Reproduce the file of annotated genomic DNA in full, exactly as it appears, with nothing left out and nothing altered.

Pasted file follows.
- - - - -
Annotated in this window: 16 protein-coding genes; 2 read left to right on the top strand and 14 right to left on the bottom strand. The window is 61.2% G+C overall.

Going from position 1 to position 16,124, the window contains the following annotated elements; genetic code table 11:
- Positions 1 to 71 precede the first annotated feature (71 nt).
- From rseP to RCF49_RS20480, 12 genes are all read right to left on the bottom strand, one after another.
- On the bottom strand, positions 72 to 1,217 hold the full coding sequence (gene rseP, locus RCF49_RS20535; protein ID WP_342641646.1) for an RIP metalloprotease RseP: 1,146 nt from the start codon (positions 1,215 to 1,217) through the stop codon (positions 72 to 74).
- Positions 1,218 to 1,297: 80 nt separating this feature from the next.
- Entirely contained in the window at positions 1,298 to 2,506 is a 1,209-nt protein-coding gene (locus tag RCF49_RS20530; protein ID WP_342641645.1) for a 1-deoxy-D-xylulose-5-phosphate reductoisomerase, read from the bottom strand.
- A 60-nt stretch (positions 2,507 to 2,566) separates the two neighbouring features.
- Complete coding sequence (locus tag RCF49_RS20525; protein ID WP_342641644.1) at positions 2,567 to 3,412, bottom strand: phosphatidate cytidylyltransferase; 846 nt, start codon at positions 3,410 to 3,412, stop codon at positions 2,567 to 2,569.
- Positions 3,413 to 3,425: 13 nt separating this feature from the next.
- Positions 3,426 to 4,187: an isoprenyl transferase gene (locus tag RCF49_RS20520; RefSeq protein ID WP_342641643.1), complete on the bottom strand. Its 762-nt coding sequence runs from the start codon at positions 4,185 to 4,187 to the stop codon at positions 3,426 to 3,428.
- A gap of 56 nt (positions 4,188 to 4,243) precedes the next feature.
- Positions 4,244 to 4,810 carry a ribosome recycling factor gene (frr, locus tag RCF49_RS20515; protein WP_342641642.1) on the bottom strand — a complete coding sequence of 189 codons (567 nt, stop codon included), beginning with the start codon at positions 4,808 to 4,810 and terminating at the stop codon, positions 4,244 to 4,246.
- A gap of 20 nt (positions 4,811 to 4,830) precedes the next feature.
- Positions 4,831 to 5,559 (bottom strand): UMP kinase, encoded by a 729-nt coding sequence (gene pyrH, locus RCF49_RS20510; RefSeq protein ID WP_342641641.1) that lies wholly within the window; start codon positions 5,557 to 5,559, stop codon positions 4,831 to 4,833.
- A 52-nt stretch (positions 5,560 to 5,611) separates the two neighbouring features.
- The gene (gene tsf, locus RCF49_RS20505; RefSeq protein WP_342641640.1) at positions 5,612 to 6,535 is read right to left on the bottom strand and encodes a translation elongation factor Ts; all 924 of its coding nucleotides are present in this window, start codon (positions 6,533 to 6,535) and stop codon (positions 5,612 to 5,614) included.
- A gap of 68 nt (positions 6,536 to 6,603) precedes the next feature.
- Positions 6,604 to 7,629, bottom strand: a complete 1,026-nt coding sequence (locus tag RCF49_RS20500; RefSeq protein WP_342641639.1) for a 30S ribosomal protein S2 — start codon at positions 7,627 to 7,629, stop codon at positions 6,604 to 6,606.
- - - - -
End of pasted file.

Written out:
Annotated in this window: 16 protein-coding genes; 2 read left to right on the top strand and 14 right to left on the bottom strand. The window is 61.2% G+C overall.

Going from position 1 to position 16,124, the window contains the following annotated elements; genetic code table 11:
- Positions 1 to 71 precede the first annotated feature (71 nt).
- From rseP to RCF49_RS20480, 12 genes are all read right to left on the bottom strand, one after another.
- On the bottom strand, positions 72 to 1,217 hold the full coding sequence (gene rseP, locus RCF49_RS20535; protein ID WP_342641646.1) for an RIP metalloprotease RseP: 1,146 nt from the start codon (positions 1,215 to 1,217) through the stop codon (positions 72 to 74).
- Positions 1,218 to 1,297: 80 nt separating this feature from the next.
- Entirely contained in the window at positions 1,298 to 2,506 is a 1,209-nt protein-coding gene (locus tag RCF49_RS20530; protein ID WP_342641645.1) for a 1-deoxy-D-xylulose-5-phosphate reductoisomerase, read from the bottom strand.
- A 60-nt stretch (positions 2,507 to 2,566) separates the two neighbouring features.
- Complete coding sequence (locus tag RCF49_RS20525; protein ID WP_342641644.1) at positions 2,567 to 3,412, bottom strand: phosphatidate cytidylyltransferase; 846 nt, start codon at positions 3,410 to 3,412, stop codon at positions 2,567 to 2,569.
- Positions 3,413 to 3,425: 13 nt separating this feature from the next.
- Positions 3,426 to 4,187: an isoprenyl transferase gene (locus tag RCF49_RS20520; RefSeq protein ID WP_342641643.1), complete on the bottom strand. Its 762-nt coding sequence runs from the start codon at positions 4,185 to 4,187 to the stop codon at positions 3,426 to 3,428.
- A gap of 56 nt (positions 4,188 to 4,243) precedes the next feature.
- Positions 4,244 to 4,810 carry a ribosome recycling factor gene (frr, locus tag RCF49_RS20515; protein WP_342641642.1) on the bottom strand — a complete coding sequence of 189 codons (567 nt, stop codon included), beginning with the start codon at positions 4,808 to 4,810 and terminating at the stop codon, positions 4,244 to 4,246.
- A gap of 20 nt (positions 4,811 to 4,830) precedes the next feature.
- Positions 4,831 to 5,559 (bottom strand): UMP kinase, encoded by a 729-nt coding sequence (gene pyrH, locus RCF49_RS20510; RefSeq protein ID WP_342641641.1) that lies wholly within the window; start codon positions 5,557 to 5,559, stop codon positions 4,831 to 4,833.
- A 52-nt stretch (positions 5,560 to 5,611) separates the two neighbouring features.
- The gene (gene tsf, locus RCF49_RS20505; RefSeq protein WP_342641640.1) at positions 5,612 to 6,535 is read right to left on the bottom strand and encodes a translation elongation factor Ts; all 924 of its coding nucleotides are present in this window, start codon (positions 6,533 to 6,535) and stop codon (positions 5,612 to 5,614) included.
- A gap of 68 nt (positions 6,536 to 6,603) precedes the next feature.
- Positions 6,604 to 7,629, bottom strand: a complete 1,026-nt coding sequence (locus tag RCF49_RS20500; RefSeq protein WP_342641639.1) for a 30S ribosomal protein S2 — start codon at positions 7,627 to 7,629, stop codon at positions 6,604 to 6,606.